Review Summary: Aethere create one of the strongest debuts out there, and absolutely dominate their entire genre.
Deathcore has become a stale genre. Anyone will tell you that. Most people will point to bands like Bring Me The Horizon, Suicide Silence, and Emmure as reasons to never even listen to a band labeled as core. However, there is always the rare occasion in which a band comes along and does something truly interesting and powerful with the genre. Between the Buried and Me, Periphery, and the like are the type of bands I'm talking about. And sure enough, just in time for the summer, here come Aethere to destroy them all.
Aethere are a small band from Santa Cruz, CA who think really really big. On their debut album, Wave Existence,
they have created a masterpiece of progressive deathcore. Imagine if Periphery's album didn't drag forever, or if Between the Buried and Me had kept their original aggression when they began to work in the extreme technicality of their later work, and you've got Aethere. Their songwriting is absolutely top-notch, bringing in insanely technical riffs and drum parts when it needs to (the title track), utilizing melody when called for ('Oblivion'), and never forgetting to add in a few dashes of simple brutality ('Id').
Guitarist Garrett Wasson wields his 8-string mammoth with intimidating talent, ripping through blisteringly fast solos on the title track, delivering heavily downtuned breakdowns on 'Id,' and allowing for more space in songs such as 'Forged Within.' It's really difficult to praise the guitar-work on this album enough. Garrett hits every note perfectly as they zip by at lightning speed, creating the kind of impressively technical melodicism rarely seen in Aethere's peers, he really manages to blow just about every other guitarist in the genre out of the water without ever dissolving into pointless wanking.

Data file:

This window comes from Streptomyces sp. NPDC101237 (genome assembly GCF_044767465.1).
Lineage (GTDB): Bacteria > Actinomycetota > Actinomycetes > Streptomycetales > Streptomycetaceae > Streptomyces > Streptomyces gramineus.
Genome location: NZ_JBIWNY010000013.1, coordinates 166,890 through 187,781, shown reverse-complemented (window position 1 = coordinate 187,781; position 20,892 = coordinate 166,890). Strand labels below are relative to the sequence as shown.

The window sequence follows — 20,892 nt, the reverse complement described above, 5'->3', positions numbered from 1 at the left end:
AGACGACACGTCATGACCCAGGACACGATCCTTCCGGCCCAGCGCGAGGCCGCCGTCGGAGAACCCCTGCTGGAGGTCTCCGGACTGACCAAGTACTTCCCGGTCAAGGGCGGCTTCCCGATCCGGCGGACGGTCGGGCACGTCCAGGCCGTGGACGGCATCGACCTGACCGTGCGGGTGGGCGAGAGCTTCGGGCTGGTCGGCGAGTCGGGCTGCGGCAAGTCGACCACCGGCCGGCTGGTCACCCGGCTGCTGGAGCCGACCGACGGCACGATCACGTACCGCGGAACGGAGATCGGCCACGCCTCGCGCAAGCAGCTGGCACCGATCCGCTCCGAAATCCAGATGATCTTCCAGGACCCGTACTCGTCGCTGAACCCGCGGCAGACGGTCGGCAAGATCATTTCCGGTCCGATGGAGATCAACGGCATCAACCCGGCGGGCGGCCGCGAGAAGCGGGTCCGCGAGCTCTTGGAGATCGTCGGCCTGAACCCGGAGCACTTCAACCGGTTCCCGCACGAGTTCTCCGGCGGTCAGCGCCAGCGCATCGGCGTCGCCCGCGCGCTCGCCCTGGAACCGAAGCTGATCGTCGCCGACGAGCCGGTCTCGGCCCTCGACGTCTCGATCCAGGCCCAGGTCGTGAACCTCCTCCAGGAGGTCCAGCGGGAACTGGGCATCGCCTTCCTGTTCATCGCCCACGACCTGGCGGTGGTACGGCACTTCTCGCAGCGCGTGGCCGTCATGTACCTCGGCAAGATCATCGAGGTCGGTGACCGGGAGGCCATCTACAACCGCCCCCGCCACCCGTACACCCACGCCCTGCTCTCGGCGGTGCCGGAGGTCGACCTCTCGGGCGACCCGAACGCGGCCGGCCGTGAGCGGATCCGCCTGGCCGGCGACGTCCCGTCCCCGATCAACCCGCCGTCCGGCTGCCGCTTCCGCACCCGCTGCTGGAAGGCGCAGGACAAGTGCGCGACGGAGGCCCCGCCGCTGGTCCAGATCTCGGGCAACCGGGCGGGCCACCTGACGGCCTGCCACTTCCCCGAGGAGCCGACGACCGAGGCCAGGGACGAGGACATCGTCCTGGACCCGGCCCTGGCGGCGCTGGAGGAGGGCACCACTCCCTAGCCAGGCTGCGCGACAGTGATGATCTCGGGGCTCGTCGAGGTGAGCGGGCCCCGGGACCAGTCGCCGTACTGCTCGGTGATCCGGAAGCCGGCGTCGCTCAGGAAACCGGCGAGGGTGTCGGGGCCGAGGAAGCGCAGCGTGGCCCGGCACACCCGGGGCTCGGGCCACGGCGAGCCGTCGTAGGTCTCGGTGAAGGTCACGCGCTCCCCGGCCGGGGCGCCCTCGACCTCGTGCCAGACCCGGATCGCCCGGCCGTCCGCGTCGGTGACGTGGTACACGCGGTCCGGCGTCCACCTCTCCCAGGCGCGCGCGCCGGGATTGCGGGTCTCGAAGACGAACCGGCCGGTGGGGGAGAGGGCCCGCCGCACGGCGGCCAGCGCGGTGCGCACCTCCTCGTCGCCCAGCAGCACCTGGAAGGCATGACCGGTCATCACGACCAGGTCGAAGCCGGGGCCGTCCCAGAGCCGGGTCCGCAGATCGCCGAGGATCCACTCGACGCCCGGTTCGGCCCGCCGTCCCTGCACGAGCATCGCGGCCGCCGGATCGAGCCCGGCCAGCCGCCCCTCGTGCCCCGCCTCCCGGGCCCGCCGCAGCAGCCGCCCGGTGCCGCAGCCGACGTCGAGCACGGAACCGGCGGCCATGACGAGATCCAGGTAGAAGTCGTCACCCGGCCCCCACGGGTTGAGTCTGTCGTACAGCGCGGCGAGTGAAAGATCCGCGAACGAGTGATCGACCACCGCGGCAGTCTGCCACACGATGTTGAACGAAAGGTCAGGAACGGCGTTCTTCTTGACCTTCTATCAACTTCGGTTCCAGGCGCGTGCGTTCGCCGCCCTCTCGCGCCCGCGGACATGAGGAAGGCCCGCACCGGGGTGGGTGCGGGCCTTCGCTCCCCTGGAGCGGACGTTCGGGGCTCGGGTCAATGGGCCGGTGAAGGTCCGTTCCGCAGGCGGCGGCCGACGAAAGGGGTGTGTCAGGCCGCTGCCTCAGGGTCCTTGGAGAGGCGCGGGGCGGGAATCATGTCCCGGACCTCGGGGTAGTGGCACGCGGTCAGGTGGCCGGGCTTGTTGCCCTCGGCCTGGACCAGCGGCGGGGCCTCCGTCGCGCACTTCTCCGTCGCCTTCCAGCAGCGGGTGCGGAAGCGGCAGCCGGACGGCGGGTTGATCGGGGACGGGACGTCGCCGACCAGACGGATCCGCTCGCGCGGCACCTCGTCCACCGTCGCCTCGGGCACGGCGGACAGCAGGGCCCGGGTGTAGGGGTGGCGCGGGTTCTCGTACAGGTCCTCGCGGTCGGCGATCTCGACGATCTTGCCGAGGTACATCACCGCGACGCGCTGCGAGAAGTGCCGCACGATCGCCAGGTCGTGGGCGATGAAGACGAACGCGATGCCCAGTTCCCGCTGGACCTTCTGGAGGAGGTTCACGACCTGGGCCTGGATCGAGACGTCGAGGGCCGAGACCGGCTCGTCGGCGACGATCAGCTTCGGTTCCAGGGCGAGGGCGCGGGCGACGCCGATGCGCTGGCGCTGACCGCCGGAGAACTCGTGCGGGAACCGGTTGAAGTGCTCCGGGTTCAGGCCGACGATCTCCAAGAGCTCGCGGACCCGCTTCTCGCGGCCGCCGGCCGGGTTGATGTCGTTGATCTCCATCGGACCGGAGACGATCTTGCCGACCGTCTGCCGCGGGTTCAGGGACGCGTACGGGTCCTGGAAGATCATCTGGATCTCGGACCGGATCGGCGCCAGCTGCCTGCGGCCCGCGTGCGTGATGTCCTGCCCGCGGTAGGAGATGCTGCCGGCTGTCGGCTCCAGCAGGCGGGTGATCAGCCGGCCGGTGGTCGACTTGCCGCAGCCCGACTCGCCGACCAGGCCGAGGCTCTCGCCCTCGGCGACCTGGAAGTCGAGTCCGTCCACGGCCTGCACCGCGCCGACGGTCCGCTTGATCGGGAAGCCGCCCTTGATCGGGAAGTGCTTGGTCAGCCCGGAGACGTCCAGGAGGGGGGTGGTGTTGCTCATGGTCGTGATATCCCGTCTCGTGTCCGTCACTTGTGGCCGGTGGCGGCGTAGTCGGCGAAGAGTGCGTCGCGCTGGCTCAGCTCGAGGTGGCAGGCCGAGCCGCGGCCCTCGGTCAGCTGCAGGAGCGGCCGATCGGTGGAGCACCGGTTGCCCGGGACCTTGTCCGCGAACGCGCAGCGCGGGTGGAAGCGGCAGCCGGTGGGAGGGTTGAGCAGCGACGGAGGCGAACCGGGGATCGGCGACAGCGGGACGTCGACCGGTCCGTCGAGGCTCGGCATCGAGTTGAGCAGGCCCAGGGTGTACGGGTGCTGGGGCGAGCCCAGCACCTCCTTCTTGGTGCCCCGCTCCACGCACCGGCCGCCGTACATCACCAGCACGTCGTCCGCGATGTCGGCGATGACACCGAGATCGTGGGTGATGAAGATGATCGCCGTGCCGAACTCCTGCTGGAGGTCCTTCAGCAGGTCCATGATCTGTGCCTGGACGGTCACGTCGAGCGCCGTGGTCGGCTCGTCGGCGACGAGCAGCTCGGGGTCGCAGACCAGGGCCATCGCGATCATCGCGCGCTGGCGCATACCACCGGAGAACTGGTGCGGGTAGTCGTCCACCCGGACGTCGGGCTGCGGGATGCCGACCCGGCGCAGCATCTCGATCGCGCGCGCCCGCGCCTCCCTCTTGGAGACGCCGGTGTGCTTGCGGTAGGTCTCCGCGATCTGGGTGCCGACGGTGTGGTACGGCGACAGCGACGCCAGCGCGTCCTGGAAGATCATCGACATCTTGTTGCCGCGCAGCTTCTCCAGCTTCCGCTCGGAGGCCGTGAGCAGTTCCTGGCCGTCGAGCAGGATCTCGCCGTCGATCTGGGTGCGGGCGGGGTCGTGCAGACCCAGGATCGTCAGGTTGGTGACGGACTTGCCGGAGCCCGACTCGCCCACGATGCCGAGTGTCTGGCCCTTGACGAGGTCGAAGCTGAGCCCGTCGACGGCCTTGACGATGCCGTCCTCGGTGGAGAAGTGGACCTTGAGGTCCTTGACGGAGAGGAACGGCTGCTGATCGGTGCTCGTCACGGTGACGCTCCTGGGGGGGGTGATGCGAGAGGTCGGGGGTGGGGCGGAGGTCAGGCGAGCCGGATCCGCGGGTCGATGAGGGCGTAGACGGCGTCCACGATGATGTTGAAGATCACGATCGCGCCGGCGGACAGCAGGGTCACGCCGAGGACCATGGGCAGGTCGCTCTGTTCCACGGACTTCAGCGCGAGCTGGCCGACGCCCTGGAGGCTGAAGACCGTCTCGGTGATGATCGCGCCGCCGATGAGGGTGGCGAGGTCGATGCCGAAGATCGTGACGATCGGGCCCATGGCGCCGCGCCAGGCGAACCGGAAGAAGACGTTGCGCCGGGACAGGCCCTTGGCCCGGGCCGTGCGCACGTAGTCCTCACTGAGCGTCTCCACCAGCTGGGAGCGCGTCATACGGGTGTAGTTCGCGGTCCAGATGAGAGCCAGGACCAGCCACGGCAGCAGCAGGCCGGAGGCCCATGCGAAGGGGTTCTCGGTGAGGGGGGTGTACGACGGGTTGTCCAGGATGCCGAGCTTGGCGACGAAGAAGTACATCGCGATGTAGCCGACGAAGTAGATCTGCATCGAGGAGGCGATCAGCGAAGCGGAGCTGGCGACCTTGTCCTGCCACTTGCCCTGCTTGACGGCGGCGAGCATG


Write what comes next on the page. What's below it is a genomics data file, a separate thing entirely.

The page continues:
But that's not to say that Garrett Wasson's guitars upstage the rest of the band, not by a long shot. Bassist Seph Herrera supplements the 8-string mastery with some quick fingers of his own on a 6-string bass, bolstering Aethere's low end perfectly. He consistently holds the band down perfectly, creating a powerful and hard-hitting rumble that the other instruments amply anchor themselves around. And when he's given his little chances to shine such as the short bass solo bits in 'Forged Within,' it's pretty difficult to not be thoroughly impressed.
Drummer Josh Slater further ups the ante, taking what the duo of Garrett Wasson and Seph Herrera have to offer and helping it along with one of the most jaw-dropping drum performances out there. Through constant time signature shifts, ludicrously fast fills, and simply relentless songs, Josh Slater really gives it his all. The insanely fast breakdown patterns in 'Id' are enough to be amazed, but he takes it all to a whole new level on tracks like 'Wave Existence' and 'Welltall' with ridiculously fast, almost-illogically technical drum patterns, but can absolutely slow things down when he needs to, and even throws in a few semi-tribal drum sections.
Of course, many bands are made or broken by their singer, and I can safely say that vocalist Cody Canales adds nothing but positivity to Aethere's already massive sound. His guttural voice rips through all the crazy instrumentation with passion rarely seen in the deathcore genre. He is never overbearing, lays off when need be, and comes in, guns blazing, when the time is right. His vicious growl is consistently powerful, mighty, and simply huge.
Helped along by the absolutely spot-on production of Marcus Wade, Aethere have truly created a masterwork with Wave Existence.
This is the type of songwriting and talent that would be amazing coming out of a top-notch band well into their career, but coming from a virtual unknown band on their debut album, it's impossible to ignore. The potential here is simply ridiculous, but even in the present, Aethere are working on a level above and beyond that of almost all of their peers. Don't miss this album, because there's nothing like it out there.